into Boadicea's room.

She sat down at the dressing-table, in front of the
old-fashioned mirror. Leaning forward she studied
for awhile with grave attention the dainty image which
the glass held before her; the tiny head crowned with
curls of a pale golden hue, the colour of ripe corn,
shimmering in the sunlight; the blue eyes and arched
eyebrows, the softly-rounded cheek on which nature
carefully aided by art had spread a delicate rosy tint.

The image was winning and charming in the ex-
treme. No one who looked could deny this ; no won-
der that on Olive's face, as she gazed, there came an
expression of deep puzzlement. Surely a man must
be blind to look with favour on any other face but that
which the mirror so kindly reflected. And being blind,
he must, of course, be cured, and you may be certain
that he will presently be thanking God on his knees
for having been cured from his malady.

A LIE 211

The resolution of perfonning this surgical operation
was quickly come to. Olive now only chided herself
for having been so considerate, so tender-hearted all
this while. Lieutenant Jack had no doubt been miser-
able at her seeming indifference, and — almost in des-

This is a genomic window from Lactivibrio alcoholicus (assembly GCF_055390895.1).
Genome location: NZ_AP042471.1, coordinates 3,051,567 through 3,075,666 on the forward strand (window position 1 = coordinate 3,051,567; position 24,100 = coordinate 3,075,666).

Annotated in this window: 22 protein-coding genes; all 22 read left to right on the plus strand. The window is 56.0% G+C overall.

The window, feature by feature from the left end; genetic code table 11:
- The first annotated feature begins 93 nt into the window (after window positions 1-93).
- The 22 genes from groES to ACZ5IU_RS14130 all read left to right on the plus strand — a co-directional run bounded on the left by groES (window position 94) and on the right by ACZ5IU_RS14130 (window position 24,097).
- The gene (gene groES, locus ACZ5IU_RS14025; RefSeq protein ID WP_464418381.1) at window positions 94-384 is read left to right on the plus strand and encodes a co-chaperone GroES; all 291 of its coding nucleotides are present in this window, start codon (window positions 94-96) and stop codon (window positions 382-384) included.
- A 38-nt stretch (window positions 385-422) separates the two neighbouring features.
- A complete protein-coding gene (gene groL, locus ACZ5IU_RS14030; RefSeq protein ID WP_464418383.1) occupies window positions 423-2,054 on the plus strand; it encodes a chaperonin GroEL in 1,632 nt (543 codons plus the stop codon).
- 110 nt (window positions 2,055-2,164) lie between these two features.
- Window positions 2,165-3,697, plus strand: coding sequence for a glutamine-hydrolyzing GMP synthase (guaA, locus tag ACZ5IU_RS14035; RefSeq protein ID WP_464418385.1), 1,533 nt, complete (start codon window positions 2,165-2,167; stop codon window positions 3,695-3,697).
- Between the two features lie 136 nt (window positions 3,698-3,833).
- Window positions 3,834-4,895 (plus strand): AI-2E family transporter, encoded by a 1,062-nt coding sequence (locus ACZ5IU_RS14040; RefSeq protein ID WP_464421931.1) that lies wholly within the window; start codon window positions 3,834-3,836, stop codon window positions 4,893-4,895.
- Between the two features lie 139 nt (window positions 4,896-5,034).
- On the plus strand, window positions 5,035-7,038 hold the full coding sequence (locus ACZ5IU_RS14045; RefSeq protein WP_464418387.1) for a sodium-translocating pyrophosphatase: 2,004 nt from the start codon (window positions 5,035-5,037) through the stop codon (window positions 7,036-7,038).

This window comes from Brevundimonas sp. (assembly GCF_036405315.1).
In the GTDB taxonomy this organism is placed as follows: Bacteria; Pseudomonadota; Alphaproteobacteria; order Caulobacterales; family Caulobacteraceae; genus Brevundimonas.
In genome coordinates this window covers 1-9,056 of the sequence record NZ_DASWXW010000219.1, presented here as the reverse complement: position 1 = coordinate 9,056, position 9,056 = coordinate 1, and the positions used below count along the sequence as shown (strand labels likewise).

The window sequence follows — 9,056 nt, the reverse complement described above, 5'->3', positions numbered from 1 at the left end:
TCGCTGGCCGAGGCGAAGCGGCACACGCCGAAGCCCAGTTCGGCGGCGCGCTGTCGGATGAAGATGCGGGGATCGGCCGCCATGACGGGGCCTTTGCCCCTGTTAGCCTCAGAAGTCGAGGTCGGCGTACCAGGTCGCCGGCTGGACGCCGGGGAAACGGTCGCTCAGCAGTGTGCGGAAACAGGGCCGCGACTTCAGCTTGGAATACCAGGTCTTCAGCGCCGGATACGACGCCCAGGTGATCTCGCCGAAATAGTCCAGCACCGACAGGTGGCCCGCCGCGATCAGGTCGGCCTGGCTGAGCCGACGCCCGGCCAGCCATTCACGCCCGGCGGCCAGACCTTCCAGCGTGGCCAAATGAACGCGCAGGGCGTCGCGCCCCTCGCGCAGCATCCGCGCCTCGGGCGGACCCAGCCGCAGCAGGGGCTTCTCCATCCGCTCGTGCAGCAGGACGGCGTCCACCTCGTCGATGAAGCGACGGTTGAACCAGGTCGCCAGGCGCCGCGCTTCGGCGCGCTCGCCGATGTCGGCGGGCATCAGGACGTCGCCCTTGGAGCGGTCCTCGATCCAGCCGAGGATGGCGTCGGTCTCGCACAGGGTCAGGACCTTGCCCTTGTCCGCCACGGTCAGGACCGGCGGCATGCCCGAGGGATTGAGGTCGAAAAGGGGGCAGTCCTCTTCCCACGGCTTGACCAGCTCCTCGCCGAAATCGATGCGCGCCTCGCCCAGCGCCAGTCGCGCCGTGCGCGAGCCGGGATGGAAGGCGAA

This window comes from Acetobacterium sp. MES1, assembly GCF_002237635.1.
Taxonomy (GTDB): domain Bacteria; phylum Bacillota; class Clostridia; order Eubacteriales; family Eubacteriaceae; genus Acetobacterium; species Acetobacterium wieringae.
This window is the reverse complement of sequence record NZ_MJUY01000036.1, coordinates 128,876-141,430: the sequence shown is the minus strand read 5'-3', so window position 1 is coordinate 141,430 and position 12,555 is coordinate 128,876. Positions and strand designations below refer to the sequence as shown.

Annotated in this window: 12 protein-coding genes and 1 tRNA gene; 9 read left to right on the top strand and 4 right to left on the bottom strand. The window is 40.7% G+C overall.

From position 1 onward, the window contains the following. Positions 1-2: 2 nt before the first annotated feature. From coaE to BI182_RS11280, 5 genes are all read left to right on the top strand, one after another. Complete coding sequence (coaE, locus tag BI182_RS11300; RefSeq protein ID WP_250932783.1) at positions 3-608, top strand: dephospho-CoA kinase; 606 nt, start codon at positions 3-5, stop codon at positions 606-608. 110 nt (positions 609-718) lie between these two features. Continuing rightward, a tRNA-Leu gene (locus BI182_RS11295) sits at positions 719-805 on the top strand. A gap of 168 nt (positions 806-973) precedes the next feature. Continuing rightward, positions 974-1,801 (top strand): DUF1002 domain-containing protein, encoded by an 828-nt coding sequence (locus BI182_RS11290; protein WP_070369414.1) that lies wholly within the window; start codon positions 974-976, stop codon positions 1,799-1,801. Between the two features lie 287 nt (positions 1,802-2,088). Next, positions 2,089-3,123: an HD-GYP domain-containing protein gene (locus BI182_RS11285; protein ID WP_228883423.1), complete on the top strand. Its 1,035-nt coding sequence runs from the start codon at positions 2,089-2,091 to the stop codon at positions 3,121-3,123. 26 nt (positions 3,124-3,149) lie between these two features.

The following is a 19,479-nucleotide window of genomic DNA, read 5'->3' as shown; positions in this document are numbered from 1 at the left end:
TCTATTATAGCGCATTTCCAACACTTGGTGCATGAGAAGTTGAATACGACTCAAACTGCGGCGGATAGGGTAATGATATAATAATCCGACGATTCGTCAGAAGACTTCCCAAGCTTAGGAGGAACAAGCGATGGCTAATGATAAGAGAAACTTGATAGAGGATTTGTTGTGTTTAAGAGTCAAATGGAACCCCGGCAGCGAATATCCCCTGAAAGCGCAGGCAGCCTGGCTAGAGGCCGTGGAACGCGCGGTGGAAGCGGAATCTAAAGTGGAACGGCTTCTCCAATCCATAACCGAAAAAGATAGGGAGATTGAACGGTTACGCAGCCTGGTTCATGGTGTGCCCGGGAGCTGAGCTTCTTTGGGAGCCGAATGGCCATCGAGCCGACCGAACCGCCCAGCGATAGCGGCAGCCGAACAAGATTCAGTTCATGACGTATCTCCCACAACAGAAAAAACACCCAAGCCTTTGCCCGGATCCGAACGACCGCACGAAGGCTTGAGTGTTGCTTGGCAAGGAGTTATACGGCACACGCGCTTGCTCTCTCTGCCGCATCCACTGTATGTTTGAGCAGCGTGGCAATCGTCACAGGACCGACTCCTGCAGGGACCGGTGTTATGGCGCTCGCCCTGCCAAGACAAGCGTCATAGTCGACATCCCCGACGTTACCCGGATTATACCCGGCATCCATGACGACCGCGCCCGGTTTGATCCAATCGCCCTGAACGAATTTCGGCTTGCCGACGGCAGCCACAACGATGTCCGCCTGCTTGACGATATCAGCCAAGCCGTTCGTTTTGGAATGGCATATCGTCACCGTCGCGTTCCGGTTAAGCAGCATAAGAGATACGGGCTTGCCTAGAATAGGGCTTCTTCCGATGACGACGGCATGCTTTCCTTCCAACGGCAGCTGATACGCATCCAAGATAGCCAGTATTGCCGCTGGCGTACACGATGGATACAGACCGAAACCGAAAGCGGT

peration — 'Was turning to Boadicea for solace and

Well! all that could be put right with very little
trouble. Olive marvelled that she had never thought
of it before. Fortunately it was not too late; Lieu-
tenant Jack's affections were not really engaged, and, of
course, a child like Boadicea would soon forget her
own silly sentimentality.

There came the sound of light feet upon the stairs.
Olive went to the door and opened it, and the next
moment the same excited, quivering, glowing Boadicea
had followed her sister back into the room.

" Aunt did not really want me," she said. " I told
her that you wished me to come to you, so, of course,
she told me at once to run along, for she and Susan
had nearly finished laying the cloth for supper."

She talked rather breathlessly and quickly, like one